Yes, about stopping the fight: Late in the 4th round, Diaz’s face was already ‘a bloody mask and, Pacquiao said, ‘I was praying he was all right.’ So, Pacquiao asked referee Vic Drakulich to stop the fight but he wouldn’t (Steve Carp, lvrj.com). After the fight, Diaz was taken to the Valley Hospital for stitches – he had a deep cut on his right eyelid and another cut on the bridge of his nose, and blood all over him.

Stop the fight! Pacquiao was pleading. The day after the fight (Manila time), I decided to look and found a sneak video in YouTube of Round 9; after the first viewing, I put on a headphone and watched 5 more times trying to catch the exact words, because there was this announcer wishing not ever so loudly for someone to stop the fight (his concern and excitement shows, and there is absolutely no time to edit himself, so excuse the grammar):

If the idea here is that there is some honor in allowing Diaz to finish the fight, that will be a very misplaced instinct. (Pause while the carnage continues.) There’s plenty of honor for Diaz tonight (already). I won’t be a villain in some way to let him go.

Just then, Diaz dropped to the canvas with a thud, face first. The voice continued, and then another voice got in:

Welcome to the lightweight division.
He did it all.
A flame of pure fury.

That’s beautiful!

The YouTube voices were subdued all the time. That was all unscripted, I’m sure. Note the shift of focus from Diaz to Pacquiao right after the knockout – I couldn’t have captured the drama in my own words.

Michael David Smith (sports.aol.com) says Pacquiao knocked out Diaz with ‘a sensational showing, one that electrified the crowd and solidified the Filipino’s spot atop the boxing world.’ He is Ring Magazine’s pound-for-pound king. ‘He’s the best boxer in the world.’

After the fight, Diaz conceded he was beaten by the better man. ‘He boxed me more than I thought he was going to box,’ Cotto V Margarito quotes David Diaz as saying (skysports.com). Diaz said to Pacquiao’s chief trainer Freddie Roach, ‘It’s the best I’ve ever seen him box.’ Freddie said, ‘Me too.’

Bob Arum was quoted by East Side Boxing (eastsideboxing.com) as saying, ‘I think (it) will be one of the classic matches in boxing, certainly one of the best fights of the year.’ But not ‘Fight of the Year,’ says Michael Woods (thesweetscience.com), ‘as there was an absence of drama, as Pacquiao dominated so decisively, a Pac-Man victory seemed a certainty from minute one.’ Well, Michael, all I can say is some people can’t appreciate the fine arts, and this was not simply fine arts: it was a masterpiece. The best description of ‘Lethal Combination’ as it turned out came from the President of my country, Gloria Macapagal-Arroyo, and it was only 3 words: ‘What a masterpiece!’ (pacificnewscenter.com). It was incredible.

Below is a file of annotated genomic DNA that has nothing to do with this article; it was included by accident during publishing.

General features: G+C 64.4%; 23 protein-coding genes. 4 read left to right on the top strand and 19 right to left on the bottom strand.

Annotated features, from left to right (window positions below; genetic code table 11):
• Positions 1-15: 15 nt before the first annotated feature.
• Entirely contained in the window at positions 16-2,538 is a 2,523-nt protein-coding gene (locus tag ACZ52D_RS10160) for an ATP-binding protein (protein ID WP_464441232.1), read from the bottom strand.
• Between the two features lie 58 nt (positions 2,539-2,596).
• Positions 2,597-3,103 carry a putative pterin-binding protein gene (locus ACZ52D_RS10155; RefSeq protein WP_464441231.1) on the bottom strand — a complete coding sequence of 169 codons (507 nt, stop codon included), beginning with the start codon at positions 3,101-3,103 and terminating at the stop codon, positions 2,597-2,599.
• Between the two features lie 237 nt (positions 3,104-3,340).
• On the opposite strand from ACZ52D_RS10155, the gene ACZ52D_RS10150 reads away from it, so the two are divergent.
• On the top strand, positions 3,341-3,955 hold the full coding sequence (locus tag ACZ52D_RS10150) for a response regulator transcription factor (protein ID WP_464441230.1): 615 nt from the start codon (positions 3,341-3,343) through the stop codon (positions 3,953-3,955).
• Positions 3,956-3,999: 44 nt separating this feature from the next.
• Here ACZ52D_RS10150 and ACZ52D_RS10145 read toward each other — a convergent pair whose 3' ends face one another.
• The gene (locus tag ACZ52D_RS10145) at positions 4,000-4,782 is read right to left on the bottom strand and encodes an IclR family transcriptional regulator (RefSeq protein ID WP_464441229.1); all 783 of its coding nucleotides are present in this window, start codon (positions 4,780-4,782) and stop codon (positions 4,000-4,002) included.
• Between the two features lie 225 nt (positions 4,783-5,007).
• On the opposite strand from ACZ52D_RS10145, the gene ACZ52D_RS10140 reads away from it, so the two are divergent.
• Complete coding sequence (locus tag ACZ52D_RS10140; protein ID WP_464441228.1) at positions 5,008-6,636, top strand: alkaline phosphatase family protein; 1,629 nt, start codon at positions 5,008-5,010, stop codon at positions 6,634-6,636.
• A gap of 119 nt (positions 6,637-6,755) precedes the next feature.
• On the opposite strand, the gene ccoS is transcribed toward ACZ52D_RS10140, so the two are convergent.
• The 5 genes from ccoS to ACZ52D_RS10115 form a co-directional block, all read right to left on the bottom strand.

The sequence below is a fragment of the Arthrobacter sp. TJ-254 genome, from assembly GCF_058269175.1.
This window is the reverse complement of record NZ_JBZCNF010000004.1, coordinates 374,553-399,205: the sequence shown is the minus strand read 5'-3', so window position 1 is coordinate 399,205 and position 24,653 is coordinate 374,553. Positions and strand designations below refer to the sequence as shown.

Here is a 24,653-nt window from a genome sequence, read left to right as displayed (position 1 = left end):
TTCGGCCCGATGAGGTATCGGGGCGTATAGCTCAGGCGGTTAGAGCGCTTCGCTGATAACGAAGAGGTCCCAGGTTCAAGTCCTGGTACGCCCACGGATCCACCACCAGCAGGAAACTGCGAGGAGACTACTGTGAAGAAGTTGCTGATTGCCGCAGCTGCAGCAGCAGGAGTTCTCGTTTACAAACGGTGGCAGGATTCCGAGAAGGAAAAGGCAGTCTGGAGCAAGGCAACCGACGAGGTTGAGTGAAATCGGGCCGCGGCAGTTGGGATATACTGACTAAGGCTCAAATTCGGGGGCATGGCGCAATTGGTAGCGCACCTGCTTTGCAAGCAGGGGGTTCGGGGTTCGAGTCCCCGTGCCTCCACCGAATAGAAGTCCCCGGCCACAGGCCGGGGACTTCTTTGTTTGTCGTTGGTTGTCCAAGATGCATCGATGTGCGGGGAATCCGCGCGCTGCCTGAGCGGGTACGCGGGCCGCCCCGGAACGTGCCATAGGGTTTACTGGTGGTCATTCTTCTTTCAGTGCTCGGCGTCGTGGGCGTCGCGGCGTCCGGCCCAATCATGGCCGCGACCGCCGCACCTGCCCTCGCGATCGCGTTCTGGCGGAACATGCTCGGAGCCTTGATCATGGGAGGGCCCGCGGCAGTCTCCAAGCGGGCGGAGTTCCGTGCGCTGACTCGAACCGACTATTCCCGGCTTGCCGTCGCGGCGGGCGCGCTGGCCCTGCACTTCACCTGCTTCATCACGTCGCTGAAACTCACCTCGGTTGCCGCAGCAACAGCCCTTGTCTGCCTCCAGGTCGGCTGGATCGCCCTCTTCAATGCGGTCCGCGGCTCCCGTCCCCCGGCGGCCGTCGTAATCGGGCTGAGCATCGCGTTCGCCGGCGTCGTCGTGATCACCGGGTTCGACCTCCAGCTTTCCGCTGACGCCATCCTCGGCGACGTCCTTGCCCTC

I say that the totality of those 9 rounds of ‘Lethal Combination’ was Manny Pacquiao’s masterpiece, a stunning show of speed, strength, skill, smarts. My good friend Dr O has a similar master list: ‘speed, strong hands, sharp mind, super guts!’

A masterpiece is a product of master cunning and execution, and it takes time to prepare. Like: Roman civilization was a masterpiece, and Rome wasn’t built in a day, was it? The painted ceiling of the Sistine Chapel was a masterpiece of Michelangelo; it took him 5 years from start of painting to finish (godweb.org). Manny Pacquiao had 8 weeks to transform himself with the renewing of his mind.

For him to win in ‘Lethal Combination,’ it had to be creative for Manny Pacquiao, also scientific. So Bob Arum and Freddie Roach created the conditions for a new Manny Pacquiao to emerge, and that’s who you saw bludgeon David Diaz. A masterpiece. Count one.

ANN (seattlepic.nwsource.com) says Pacquiao ‘displayed devastating punching power and blistering speed in capturing the WBC lightweight belt’ – he was electric. Michael Woods (cited) wonders aloud if Pac-Man is ‘only now hitting his peak.’ Don Leopoldo (cited) says with finality, ‘The Pac-Man has evolved into the consummate boxer.’ More to the point, Leopoldo says, ‘Manny Pacquiao showed his absolute best in this violent but stunning destruction of David Diaz.’ And no, as Bob Arum points out, ‘he didn’t get tired.’ No, Pac-Man won’t get tired being The Biggest Little Boxer in the World.